Pitch Ranges of Tuned Percussion Instruments and Their Notation

There is often confusion with regard to the notation or the pitch ranges required by composers. Below you will find some hints.

The actual pitch range of an instrument is always given "sounding". In order to keep the number of auxiliary lines manageable for very high or very low instruments, some instruments are notated transposed by one or two octaves.

For all of our hire instruments we give the pitch range both in international notation (capital letters plus number) and in German notation (lower case letters [from small octave onwards] plus number).

International and German notation in comparison:








c1 (c')


c2 (c'')


c3 (c''')


c4 (c'''')


c5 (c''''')


A set of five standard timpani can represent a range of two octaves: C2-C4 (C-c1).

Timpani are always notated sounding in the bass clef.


The range of most orchestral glockenspiels is usually three octaves: F5-F8 (f2-f5). Occasionally there are also instruments with an extension in the bass range down to C5 (c2).

Glockenspiels are noted in the treble clef two octaves lower than they should ultimately sound.


Xylophones usually have a range of 3.5 octaves, F4-C8 (f1-c5). If the instrument is extended by half an octave in the bass range and thus four octaves, C4-C8 (c1-c5), it is occasionally referred to as "xylorimba".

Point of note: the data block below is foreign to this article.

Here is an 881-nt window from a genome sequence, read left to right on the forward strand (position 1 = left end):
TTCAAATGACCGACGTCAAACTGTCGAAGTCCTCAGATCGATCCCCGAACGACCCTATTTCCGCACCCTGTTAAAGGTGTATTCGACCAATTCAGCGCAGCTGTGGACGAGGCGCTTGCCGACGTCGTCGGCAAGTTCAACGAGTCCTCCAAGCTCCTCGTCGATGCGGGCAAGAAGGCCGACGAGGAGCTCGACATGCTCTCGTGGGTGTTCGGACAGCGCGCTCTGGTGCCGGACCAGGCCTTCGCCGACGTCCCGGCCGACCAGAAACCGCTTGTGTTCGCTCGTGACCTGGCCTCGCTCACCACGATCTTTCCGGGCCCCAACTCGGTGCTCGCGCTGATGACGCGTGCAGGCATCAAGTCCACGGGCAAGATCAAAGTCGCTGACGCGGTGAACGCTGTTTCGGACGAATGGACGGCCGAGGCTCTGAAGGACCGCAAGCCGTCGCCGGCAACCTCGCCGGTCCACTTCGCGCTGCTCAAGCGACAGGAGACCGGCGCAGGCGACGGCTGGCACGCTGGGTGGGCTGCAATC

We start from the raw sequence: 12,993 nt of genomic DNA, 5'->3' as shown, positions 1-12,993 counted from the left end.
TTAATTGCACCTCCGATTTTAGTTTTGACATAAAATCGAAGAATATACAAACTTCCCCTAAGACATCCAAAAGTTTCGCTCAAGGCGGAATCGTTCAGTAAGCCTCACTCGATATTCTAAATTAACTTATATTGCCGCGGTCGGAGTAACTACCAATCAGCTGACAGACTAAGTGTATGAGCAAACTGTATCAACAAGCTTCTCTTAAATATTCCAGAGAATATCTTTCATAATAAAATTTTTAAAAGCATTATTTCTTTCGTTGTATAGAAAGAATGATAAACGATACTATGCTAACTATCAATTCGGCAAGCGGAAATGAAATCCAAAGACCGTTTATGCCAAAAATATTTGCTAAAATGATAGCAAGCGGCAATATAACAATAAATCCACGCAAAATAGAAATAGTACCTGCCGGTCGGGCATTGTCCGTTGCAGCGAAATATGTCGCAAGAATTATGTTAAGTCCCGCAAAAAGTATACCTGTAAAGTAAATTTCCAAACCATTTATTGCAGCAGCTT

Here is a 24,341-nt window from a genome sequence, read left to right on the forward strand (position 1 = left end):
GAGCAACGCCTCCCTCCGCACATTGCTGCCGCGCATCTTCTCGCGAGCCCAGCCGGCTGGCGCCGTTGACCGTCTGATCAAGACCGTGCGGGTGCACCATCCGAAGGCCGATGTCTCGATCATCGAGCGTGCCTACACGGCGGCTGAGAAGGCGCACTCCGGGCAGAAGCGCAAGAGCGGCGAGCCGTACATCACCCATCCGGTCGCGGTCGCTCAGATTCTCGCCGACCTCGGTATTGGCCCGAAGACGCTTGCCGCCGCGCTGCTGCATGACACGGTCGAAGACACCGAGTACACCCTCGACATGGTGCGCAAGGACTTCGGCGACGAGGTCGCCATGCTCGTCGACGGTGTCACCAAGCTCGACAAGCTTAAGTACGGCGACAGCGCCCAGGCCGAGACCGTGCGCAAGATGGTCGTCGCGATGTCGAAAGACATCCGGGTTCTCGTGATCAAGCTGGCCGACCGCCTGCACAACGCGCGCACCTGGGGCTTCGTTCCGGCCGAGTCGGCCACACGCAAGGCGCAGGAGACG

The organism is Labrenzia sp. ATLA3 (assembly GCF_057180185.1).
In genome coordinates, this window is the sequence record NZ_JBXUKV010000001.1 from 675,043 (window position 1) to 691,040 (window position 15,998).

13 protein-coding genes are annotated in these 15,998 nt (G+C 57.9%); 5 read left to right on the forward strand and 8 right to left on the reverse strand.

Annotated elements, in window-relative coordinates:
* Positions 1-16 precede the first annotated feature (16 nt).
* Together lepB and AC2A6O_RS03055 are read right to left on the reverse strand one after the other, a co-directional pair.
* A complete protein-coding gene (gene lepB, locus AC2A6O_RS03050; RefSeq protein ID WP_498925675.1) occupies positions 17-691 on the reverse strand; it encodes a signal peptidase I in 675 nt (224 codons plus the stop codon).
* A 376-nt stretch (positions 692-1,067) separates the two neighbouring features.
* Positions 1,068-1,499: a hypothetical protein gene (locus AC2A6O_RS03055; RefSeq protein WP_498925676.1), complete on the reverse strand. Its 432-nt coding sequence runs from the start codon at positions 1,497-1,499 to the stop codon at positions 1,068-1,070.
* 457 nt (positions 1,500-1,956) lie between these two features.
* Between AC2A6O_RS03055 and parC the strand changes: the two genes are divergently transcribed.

Xylophones are transposed one octave lower in the treble clef.


Vibraphones can have a pitch range of up to four octaves: C3-C7 (c-c4). However, instruments with a range of three octaves are much more common: F3-F6 (f-f3).

The vibraphone is notated sounding in the treble clef.


Marimbaphones have a pitch range of up to five octaves, C2-C7 (C-c4).

The notation is sounding in the bass and treble clef.


Crotales can span up to 2.5 octaves: C6-F8 (c3-f5).

They are transposed two octaves lower in the treble clef.

Tubular Bells

Tubular bells are among the high pitched percussion instruments. Their range can be up to 2.1 octaves F4-G6 (f1-g3). The most common instruments, however, are 1.5 octave instruments: C5-F6 (c2-f3).

Tubular bells are certainly one of the most problematic instruments in terms of pitch perception, which is due to the complex overtone structure. For example, a distinction is made between the strike note and the one octave lower fundamental note, which emerges more and more clearly in the aftermath. But it can also be that one or the other listener perceives a different partial tone as much more dominant.

The information in the literature on the notation is somewhat contradictory. There seems to be agreement only on the notation in the treble clef.


Cowbells are available with a range of up to four and a half octaves: F3-C8 (f-c5).

They are notated sounding in the treble clef.

Taxi Horns

They have a maximum range of C4-C6 (c1-c3).

They are notated sounding in the treble clef.